In early 2019, Realtors in Washington state got 12 housing bills passed after a coordinated campaign. Here’s how the association did it.

Seattle and Washington State as a whole have been some of the areas hit hardest by the housing affordability crunch in the United States. A couple of years ago, the Washington Association of Realtors decided to take things into its own hands and the result was a dozen bills, all of which passed into law, aimed at addressing the crisis.

“Washington State had probably the most prohibitive, condominium liability laws in the country,” Washington Realtors CEO Steve Francks said Thursday at the National Association of Realtors’ (NAR) second annual policy forum in Washington D.C. “Literally no condos were being built — in a city like Seattle.”

Steve Francks | Photo credit: Washington Realtors

Condos are often that missing middle housing, the bridge between renting and owning a single-family home, Francks explained. A recent study by the University of Washington found that housing affordability is an issue for first-time homebuyers in 33 out of 39 counties in the state, according to Francks.

But the state’s condos liability laws, which essentially allowed condo owners to sue builders for defects, without a high bar to clear to bring about a lawsuit, was scaring away developers from building condo complexes.

The association took the initiative to the state’s legislative body and was initially rebuffed. So in 2018, they came back with a more comprehensive package of legislation and a plan to making housing affordability the state’s number one issue.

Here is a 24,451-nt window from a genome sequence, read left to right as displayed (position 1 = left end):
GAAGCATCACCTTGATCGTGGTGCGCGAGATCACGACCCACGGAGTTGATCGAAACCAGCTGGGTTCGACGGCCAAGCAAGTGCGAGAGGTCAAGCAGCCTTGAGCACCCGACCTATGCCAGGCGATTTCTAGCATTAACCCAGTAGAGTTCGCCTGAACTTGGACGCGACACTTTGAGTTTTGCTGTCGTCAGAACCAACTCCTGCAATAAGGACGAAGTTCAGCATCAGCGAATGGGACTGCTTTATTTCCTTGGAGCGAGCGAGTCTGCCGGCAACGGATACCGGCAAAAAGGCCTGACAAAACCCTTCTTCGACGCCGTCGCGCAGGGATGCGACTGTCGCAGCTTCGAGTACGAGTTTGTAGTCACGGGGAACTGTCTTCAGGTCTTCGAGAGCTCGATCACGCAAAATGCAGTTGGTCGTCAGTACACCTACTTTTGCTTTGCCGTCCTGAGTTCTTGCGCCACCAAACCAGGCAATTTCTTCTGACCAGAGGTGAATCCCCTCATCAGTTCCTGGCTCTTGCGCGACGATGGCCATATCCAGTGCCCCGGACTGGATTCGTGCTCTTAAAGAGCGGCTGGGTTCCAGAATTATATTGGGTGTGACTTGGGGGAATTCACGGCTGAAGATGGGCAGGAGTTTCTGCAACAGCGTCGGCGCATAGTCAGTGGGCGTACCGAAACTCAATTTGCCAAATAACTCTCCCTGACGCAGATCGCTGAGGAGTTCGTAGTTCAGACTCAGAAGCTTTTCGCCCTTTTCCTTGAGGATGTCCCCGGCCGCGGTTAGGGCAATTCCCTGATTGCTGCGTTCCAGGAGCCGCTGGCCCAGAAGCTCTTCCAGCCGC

“Rather than focusing on one area of this massive problem, we put together a package of bills,” Francks said. “There were 16 pieces of legislation that we grouped together. It ranged everywhere from legislation to assist with our most vulnerable populations, in terms of finding money for infrastructure for homelessness, those sorts of things, all the way to condominium liability reform to providing incentives to local jurisdictions to increase density to increase supply.”

With the assistance of NAR, Washington Realtors launched a $1 million multi-media campaign. The association targeted the campaign and the legislation to appeal to a broad spectrum of legislators, from folks that think subsidizing housing is the solution to others that think regulatory reform is the answer.

The association also put together a coalition of both real estate and housing-related groups to help deliver the message.

“It wasn’t just a coalition of the typical Realtors and lenders and builders,” Francks said. “We also included, Habitat for Humanity, nonprofits that are working on low-income housing. We included nonprofits that advocate for the homeless.”

“In our ads and in our messaging to the legislature, each of the members of the coalition could deliver a message that is meaningful and impactful.”

In the end, 12 of the 16 bills they advocated for passed, and all the ones that passed did so with bipartisan support. Condo liability reform was among the bills that passed.

“We were able to achieve the goal of making housing affordability the number one priority in the state of Washington and set that basis for moving forward,” Francks said.

Email Patrick Kearns

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